Basically its a replacement for PFI, is it better? A wee bit, private companies are still contracted to build and maintain facilities, but the outcomes are better value for the tax payer - in short - its not anything like as rapacious an exercise for the private companies involved.

Alex Salmond opened the health village, I stood on a walkway above and listened in on the speeches. I fully expected to be shoo'd away by security but Alex Salmond is nothing if not accessible - I could have dropped an anvil on his head from where I was standing.

I take a shit photo, except when it comes to bald heads.

Moving on, and if you come here for what passes for politics and current affairs repartee then stop reading now. What follows is the first in my series of christmas rants - and to further underline my absolute hatred of it all; I refuse to capitalise the word for it.

The television adverts are noteworthy this year. It seems many of the big retailers have employed the kind of agencies favoured by perfume and aftershave companies - the advert runs on and on but it isn't till the end you find out what the fuck it was for. Some woman chasing her dog down a man hole only to be leched upon by David Gandy (well, if one has to be pawed, who better to do it than Mr Gandy.) 

John Lewis with its hare and bear combo, I can't watch it and not wonder why the bear isn't eating the hare and savaging the other animals around the tree they've managed to miraculously decorate. Because you know, that would be my kind of christmas advert, blood splattered snow and dismembered animal limbs decorating the tree which toppled after the bear climbed it to get at the animals cowering at its top for the illusion of safety.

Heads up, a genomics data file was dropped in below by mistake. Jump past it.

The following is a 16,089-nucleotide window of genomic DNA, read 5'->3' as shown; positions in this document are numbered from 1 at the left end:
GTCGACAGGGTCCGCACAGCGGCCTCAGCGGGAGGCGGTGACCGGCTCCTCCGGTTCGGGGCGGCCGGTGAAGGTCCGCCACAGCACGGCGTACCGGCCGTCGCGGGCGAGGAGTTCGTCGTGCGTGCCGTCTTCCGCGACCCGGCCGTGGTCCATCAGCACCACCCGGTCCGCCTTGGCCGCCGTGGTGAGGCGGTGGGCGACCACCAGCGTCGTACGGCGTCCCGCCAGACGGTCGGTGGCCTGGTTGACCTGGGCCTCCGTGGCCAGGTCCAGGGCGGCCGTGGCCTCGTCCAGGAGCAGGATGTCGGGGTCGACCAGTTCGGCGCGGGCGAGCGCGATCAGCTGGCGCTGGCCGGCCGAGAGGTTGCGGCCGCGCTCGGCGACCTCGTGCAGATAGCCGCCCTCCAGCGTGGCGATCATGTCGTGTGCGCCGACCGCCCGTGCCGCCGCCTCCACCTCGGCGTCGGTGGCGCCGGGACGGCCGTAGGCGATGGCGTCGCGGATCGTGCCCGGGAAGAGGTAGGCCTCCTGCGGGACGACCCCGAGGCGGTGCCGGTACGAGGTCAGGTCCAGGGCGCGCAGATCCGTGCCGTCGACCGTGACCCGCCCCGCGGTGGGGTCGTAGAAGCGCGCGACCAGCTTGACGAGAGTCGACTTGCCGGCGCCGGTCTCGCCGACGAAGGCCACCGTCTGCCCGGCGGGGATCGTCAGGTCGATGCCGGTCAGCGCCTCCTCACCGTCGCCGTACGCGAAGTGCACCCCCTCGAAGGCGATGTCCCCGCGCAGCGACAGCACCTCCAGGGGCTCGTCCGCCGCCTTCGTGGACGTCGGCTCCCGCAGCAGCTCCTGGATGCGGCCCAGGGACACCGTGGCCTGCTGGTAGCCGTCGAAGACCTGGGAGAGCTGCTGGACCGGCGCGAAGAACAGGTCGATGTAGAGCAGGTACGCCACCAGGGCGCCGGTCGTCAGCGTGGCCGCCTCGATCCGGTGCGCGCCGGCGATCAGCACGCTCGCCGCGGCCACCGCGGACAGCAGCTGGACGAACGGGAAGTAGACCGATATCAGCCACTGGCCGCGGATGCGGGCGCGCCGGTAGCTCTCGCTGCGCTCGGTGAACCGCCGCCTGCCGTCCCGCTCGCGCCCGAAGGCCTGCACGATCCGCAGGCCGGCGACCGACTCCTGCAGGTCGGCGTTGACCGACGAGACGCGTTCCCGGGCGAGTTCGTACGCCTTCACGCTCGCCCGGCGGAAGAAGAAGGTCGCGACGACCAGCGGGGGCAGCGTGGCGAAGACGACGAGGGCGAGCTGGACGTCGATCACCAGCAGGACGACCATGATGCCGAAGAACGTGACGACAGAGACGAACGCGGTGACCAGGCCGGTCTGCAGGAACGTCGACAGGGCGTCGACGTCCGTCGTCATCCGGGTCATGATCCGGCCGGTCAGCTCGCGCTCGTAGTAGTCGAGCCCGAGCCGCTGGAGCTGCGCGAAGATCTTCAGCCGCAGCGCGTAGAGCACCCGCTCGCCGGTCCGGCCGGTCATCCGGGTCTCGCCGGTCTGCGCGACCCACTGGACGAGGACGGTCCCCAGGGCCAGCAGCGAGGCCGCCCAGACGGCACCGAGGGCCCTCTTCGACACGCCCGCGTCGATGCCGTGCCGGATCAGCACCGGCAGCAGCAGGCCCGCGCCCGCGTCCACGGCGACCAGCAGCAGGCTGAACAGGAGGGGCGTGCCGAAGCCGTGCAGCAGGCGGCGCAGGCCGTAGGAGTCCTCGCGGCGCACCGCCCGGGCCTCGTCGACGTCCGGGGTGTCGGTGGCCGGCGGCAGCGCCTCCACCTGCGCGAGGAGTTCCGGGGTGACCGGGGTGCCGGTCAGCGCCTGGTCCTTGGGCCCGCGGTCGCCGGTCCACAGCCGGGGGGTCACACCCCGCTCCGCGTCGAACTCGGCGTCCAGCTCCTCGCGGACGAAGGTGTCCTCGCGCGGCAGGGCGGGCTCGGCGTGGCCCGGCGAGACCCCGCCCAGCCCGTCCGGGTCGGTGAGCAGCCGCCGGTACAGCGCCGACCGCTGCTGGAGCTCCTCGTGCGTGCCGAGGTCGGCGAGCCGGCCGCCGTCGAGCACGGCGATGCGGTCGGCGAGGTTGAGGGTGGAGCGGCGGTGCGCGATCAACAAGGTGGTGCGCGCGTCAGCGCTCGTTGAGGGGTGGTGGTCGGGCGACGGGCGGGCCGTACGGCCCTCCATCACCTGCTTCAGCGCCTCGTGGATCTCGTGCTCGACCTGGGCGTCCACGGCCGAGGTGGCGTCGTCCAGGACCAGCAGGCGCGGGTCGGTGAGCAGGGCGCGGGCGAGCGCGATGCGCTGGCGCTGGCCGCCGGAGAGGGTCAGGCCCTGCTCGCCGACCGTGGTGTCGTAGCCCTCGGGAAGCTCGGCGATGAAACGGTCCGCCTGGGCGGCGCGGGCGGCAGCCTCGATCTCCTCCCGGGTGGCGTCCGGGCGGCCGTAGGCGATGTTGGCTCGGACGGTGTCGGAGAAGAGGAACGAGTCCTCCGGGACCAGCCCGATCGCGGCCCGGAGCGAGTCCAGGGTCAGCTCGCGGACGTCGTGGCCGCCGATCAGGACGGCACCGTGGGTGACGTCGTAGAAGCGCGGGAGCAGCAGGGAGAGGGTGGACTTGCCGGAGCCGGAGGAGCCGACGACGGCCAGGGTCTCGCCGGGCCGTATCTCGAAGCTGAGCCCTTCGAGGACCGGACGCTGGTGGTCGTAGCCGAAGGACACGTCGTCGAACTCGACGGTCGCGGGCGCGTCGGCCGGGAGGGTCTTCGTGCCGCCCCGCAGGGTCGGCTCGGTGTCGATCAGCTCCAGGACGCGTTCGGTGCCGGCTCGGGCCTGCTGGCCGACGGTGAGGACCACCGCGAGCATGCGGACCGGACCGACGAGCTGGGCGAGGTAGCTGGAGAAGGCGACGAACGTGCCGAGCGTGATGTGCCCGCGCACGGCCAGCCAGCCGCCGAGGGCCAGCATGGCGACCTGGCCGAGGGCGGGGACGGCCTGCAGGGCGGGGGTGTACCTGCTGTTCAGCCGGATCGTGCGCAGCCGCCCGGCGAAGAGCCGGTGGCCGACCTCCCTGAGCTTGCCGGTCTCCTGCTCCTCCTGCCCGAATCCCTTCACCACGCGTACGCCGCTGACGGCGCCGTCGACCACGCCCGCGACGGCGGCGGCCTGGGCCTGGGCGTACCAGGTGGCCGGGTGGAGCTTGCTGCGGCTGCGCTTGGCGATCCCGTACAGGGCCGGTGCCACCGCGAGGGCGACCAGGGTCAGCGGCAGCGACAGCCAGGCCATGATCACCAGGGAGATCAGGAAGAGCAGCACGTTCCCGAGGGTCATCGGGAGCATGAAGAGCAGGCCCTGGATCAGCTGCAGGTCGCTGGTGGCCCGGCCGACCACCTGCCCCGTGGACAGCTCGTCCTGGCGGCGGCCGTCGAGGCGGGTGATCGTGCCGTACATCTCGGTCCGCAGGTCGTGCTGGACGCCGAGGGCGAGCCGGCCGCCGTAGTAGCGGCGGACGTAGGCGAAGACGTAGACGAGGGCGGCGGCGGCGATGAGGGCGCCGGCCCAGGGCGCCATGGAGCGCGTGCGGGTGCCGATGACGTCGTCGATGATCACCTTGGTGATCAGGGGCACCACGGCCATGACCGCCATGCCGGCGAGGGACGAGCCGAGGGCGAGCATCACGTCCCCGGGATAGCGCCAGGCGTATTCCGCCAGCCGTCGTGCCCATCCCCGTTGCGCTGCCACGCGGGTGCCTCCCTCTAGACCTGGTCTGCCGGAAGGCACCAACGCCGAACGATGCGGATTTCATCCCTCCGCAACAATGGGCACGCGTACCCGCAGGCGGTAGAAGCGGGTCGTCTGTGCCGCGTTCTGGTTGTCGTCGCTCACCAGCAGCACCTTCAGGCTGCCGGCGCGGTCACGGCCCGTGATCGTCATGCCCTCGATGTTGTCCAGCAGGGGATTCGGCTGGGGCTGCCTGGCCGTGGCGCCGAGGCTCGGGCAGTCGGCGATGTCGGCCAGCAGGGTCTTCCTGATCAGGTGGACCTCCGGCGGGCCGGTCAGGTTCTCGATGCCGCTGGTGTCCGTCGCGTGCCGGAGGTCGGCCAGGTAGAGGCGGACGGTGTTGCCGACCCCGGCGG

Tesco outdid itself with a time warp homage to their idea of typical family life through the ages, I hate these adverts the most because my family isn't like that. We don't sit round a table gently creaking with xmas fayre, there are no loving smiles - any warm thoughts we're having are drowned out by the silent screaming going on our heads.

Ok, that was an exaggeration, but not much of a one. Christmas (I had to capitalise it there because this is a new sentence) for a great many isn't a time of  joy, love & friendship, warmth, the exchange of pointless gifts and religious obeisance - it is a time which underlines and amplifies what is usually only a barely tolerable level of year-round shiteness. 

Special mention must be made of Ant & Dec in the Morrisons advert. Not since the Halifax 'radio station' adverts have so many been so moved to commit what I'm going to call celebricide. I normally don't mind Ant & Dec, I remember them from their Byker Grove days, who else can remember when PJ & Duncan started their on screen rap/DJ careers all filmed in Newcastle's at-the-time dingiest gay nightclub (called Powerhouse if memory serves.)

Just me then?

The DWP get in with their xmas campaign.

We have the frantic search for gifts to look forward to, I know some people who've already done their christmas shopping. I remain entirely unable to buy anything which does not have a practical use - which complicates and prolongs the xmas gift procurement process. Where as, those who don't deploy the 'useful gift' paradigm can buy any old tat and receive gushing thanks - we who prefer to be more pragmatic have to decide what the person actually needs. I'm lucky, I only buy for two people and last year I didn't even do that, I surpassed even my own levels of christmas-driven desolation and neglected to buy anything for anyone.